So you have read a total of one atypical late work, and none of the work that made his name, and can't even be bothered to read some when i spoonfeed it to you? Do you realize how lame you sound claiming an understanding of his work based on secondary sources?
Sounds like near total ignorance to me, and willful ignorance to boot.
For example, you appear to believe that Leary thought that psychedelics cause people to experience "hallucinations" (see your post #65, 3d sentence, first paragraph)- this ludicrous claim alone is enough to make clear you have literally no clue about Leary's ideas.

The so called "latter work" is the real work.  Are you aware that, apart from the work on academic psychology which some say inspired the group therapy technique, he saw those early psychedelic works as mere stepping stones and tools for the real important stuff which involve SMI2LE and the 8 circuit model?  Have you even read RAW's Cosmic Trigger?  Don't get hung up on the early psychedelic era Leary you miss his point.  He evolved from mere masturbatory "tripping". 

Be honest.  Have you even read "Cosmic Trigger"?


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Los
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05/07/2015 8:20 am  
"Michael Staley" wrote:
I find his posts a damn sight more interesting than yours

Well, there's a ringing endorsement.

Oh, and: drink!


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Los
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05/07/2015 8:27 am  
"ignant666" wrote:
"Los" wrote:
"ignant666" wrote:
I can confirm that when I used the term"mysticism" i meant it in the common dictionary-definition sense cited by Tao.

Sure you did. How convenient that you wait for someone else to provide a definition before you finally get around to saying what you meant.

Weak beyond weak

Exactly -- your posts are weak. They seem to be weak attempts at concealing the fact that you are incapable of having a conversation on these subjects. That's what makes them so funny.

Honestly, you've got a career waiting for you in comedy.


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05/07/2015 10:41 am  
"Tao" wrote:
Leary's assertion that DWTW is central to Crowley's contribution to society proves that he believed mystical states to be a by-product of a search for TW because Crowley thought the same as RAW? Are you drunk or stoned?

Hehah you're funny.  Crowley thought the same about DWTW, as did RAW think the same about DWTW. 

"Tao" wrote:
All of the above is RAW's description of Crowley's work, not of his own beliefs. Further, I see nothing in the intro that equates "the perennial problems of mysticism" with "the abolition of ego"; is this your gloss?

"not of his own beliefs"  "gloss".  I just reproduced chunks of RAW's writings directly, as he sings Crowley's praises on developing True Will out of mystical practice  and you're still not having it.  Y'see what I'm up against here?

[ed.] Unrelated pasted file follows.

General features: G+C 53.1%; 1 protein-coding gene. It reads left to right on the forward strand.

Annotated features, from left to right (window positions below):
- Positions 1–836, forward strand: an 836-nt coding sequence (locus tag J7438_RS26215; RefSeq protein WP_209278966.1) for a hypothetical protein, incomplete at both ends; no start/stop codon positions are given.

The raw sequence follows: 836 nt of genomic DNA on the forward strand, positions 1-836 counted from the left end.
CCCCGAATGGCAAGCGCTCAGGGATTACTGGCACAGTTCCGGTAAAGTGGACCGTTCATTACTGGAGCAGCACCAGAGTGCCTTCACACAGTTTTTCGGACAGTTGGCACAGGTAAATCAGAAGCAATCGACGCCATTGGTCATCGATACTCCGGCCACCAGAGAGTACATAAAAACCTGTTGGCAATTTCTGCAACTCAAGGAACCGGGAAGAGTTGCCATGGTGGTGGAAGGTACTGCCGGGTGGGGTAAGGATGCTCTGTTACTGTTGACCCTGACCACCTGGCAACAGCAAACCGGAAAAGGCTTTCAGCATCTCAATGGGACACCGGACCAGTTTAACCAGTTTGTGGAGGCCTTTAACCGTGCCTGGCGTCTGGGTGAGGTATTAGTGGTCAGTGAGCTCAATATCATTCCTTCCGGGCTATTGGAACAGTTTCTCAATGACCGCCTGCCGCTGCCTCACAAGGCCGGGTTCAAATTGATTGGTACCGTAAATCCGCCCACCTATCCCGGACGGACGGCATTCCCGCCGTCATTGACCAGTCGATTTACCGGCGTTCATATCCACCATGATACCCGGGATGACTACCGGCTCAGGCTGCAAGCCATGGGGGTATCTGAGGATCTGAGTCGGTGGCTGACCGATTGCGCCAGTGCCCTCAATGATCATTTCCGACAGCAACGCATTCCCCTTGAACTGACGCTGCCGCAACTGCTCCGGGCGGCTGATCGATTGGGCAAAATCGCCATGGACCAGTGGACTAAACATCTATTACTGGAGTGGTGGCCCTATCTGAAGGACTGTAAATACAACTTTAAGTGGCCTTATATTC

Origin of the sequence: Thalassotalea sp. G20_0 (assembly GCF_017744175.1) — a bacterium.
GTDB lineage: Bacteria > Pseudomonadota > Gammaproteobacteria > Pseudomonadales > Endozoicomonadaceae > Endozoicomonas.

What is the actual problem you have?  It's no big radical shake-up. It's basic stuff; we can use mystical practices to discover True Will if we haven't discovered True Will.

"Tao" wrote:

As scientists, Leary and Wilson would not entertain the notion of reincarnation at all. 

Unfounded speculation.

Is it?

Yes.

Once again I just reproduced direct evidence of RAWs and Dr Leary's attitude to "reincarnation" and you push it out of the way.  You don't want to hear about it.

"Tao" wrote:
The interesting thing about having the book on my bookshelf is that I can open it up, skim to the back, and discover that he says no such thing.

Look harder.  If you can be arsed.

"Tao" wrote:
You are mistaken. In fact, his extended eulogy at the end of CT begins with: "Luna--she who had perhaps levitated once, and who had most certainly taught me much about the Wheel of Karma..."

Yes , metaphor for explainable processes in Nature don't ya know?

RAW was a sceptic?  Yes of course, scientists are by dint of their profession.

"Tao" wrote:
just not your brand of sceptic.

Admittedly RAW does criticise Aristotelian logic as being inadequate in, this,  as he puts it "non Aristotelian scientific age".  Is this what you mean by flawed scepticism? 


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05/07/2015 11:13 am  
"ignant666" wrote:
For those in doubt as to Dr Tim's theistic, mystical and religious orientation, in addition to The Psychedelic Experience as mentioned by Tao, i'd recommend his first auto-biography High Priest.
Two resources available online that ought to make it clear that his work was religious in nature are
"The Seven Tongues of God" (1964), available at http://www.luminist.org/archives/7tongues.htm
and
"Start Your Own Religion" (1966), available at http://www.luminist.org/archives/start_your_own.htm

Yes I did briefly scan that link and it looks really good.  Thanks, I will get around to it soon. I'm a bit preoccupied with Terence McKenna youtube interviews at the moment.


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ignant666
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05/07/2015 1:57 pm  

My apologies for such brief posts during the Independence Day holiday; the ribs and the fireworks were both splendid, and i now return to more regular service.